Toronto·Analysis

Trudeau unlikely to pick many Toronto cabinet ministers: experts

High profile Toronto MPs are sure to be shut out of cabinet with regional representation a must, according to political experts and long-time Liberals.
Prime minister-designate Justin Trudeau slated to announce cabinet Wed. Nov. 4. (Sean Kilpatrick/Canadian Press)

Nearly half of the newly-elected Liberal caucus is from Ontario, and the winning party swept Toronto, but a commitment to regional diversity is sure to leave many accomplished Ontario candidates without a cabinet portfolio, prominent Liberals agree.

Regional representation in cabinet is an important Canadian tradition, according to Liberal Senator Art Eggleton, who was first appointed to prime minister Jean Chrétien's cabinet as President of the Treasury Board and Minister of Infrastructure in 1993.

"It's important that all parts of the country feel they are part of the governance of Canada and they've come to expect that's the case," Eggleton said.

Swearing in of the new government is expected to commence Wednesday morning.


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Breaking with that tradition would be difficult for prime minister-designate Justin Trudeau, even if that means overlooking some MP's from the GTA who might bring notable experience to a portfolio.

Trudeau's dilemma, ironically, is that he has "an embarrassment of riches," according to Eddie Goldenberg, Chrétien's former chief of staff and senior policy advisor.

In Toronto, he can choose from an experienced and popular former city councillor, Adam Vaughan, former police chief Bill Blair or a Bay Street veteran, Bill Morneau.

While it's an asset for Trudeau to have the specialized knowledge that the GTA's prospects for cabinet ministers bring to the table, there are so many other considerations, like experience, ethnic diversity and of course the "convention that in Canada every province should be represented," Goldenberg said.

Eggleton was only one of five appointees from Toronto in 1993. With Trudeau's cabinet, even though 80 of the 184 Liberal MP's hail from Ontario, Eggleton said he'd be surprised if there will be even that many, considering Trudeau's pre-conditions and the custom of regional representation.

On Oct. 20, the day after the federal election, Trudeau talked about his campaign promise to have gender parity in his cabinet. Speaking in French he said, "I'm very pleased to say we will respect that. Just look at the extra-ordinary women who were elected for the Liberal party across the country. The cabinet will have a gender balance."

It's also widely expected Trudeau will have a cabinet of 28-30 ministers, much smaller than Stephen Harper's last cabinet.

Urban affairs role

Former deputy prime minister Sheila Copps said forming the cabinet "is probably the toughest part of governing."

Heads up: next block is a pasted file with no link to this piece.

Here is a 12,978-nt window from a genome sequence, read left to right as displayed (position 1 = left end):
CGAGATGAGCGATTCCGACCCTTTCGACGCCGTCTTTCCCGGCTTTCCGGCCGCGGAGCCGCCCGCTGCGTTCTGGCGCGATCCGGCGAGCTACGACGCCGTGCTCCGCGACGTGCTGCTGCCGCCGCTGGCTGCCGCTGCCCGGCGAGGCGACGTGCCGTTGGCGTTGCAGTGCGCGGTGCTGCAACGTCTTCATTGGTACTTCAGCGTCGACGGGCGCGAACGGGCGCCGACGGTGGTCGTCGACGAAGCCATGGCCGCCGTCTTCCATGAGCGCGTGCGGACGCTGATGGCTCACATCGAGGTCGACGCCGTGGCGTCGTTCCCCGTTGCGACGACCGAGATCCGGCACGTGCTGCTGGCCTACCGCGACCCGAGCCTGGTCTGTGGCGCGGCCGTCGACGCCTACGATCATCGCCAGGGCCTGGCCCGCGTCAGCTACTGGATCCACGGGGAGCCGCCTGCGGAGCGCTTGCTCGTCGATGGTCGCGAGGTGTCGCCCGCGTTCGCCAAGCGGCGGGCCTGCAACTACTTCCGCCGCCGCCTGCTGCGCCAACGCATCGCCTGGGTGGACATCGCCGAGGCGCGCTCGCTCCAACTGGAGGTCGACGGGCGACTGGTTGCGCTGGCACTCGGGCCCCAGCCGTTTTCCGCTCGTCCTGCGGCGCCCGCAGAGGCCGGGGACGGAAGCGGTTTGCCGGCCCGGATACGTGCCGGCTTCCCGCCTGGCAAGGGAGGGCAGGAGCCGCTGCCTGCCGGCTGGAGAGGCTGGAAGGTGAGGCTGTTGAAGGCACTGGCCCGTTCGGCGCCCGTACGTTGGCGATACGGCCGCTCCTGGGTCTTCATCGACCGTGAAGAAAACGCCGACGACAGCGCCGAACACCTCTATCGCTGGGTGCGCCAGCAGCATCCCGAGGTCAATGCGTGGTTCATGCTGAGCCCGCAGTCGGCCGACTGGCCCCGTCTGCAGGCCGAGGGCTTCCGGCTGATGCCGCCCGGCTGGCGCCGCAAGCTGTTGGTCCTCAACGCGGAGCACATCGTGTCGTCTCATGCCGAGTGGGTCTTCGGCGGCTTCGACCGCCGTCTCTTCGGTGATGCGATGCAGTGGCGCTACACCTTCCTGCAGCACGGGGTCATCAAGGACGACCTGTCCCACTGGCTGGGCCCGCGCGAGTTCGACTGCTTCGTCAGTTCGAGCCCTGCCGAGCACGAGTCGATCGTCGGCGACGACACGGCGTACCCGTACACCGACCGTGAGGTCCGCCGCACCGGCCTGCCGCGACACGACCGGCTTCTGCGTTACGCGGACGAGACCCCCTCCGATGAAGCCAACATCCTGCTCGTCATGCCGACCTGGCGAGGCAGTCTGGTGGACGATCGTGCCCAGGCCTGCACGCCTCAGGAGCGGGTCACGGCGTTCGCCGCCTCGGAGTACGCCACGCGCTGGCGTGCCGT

In her two decades in the House of Commons, she said that "some who are not included don't get over it. The reality is even though you have fewer cabinet ministers from Ontario, Ontario is a more powerful voice and re-election is a very compelling message, as well."

She expects Ontario will be represented in Trudeau's cabinet proportionally, but that means about half a dozen ministers from the entire province, not just from the GTA.

One way to compensate might be through a cabinet position solely on city strategy, she said.

"Public Works is biggest landlord in the country," Copps said, but she added that department "doesn't look at its role in terms of city structure," or tackle urban issues.

Competence key, not 'quotas,' says professor

Political science professor Pauline Beange said not only is Ontario one of the economic engines of the country but in large part, Ontario voters gave Trudeau the election.

"Pulling together a cabinet that is competent and that reflects the people who think they are owed something is challenging," Beange said.

She said the portfolios should be assigned based on "competence as opposed to doing it on quotas based on gender, regional identity and other considerations."

Everyone wants the "top prize," Eggleton said, but "those people who don't make it on this round will make it next time."

Nelson Wiseman, a professor of political science at the University of Toronto, agreed that "cabinet creep," will create opportunities in the future.

Wiseman used Harper's cabinet as an example. It started out with 26 ministers in 2006 but by his last term it had ballooned to 40, tied with former prime minister Brian Mulroney for the largest cabinet in Canadian history.

Historically, Wiseman said, the "real cabinet is no longer the cabinet. It's the prime minister's office. Is that going to change? We'll see. I'm skeptical."

While there's a lot of talent on the Liberal bench, the question is whose skills and talents will end up in cabinet. And the only people who know the answer right now are Trudeau and team he has selected..

Corrections

  • An earlier version of this story said 79 of the newly elected Liberal MPs are from Ontario. The number is 80.
    Nov 04, 2015 7:32 AM ET

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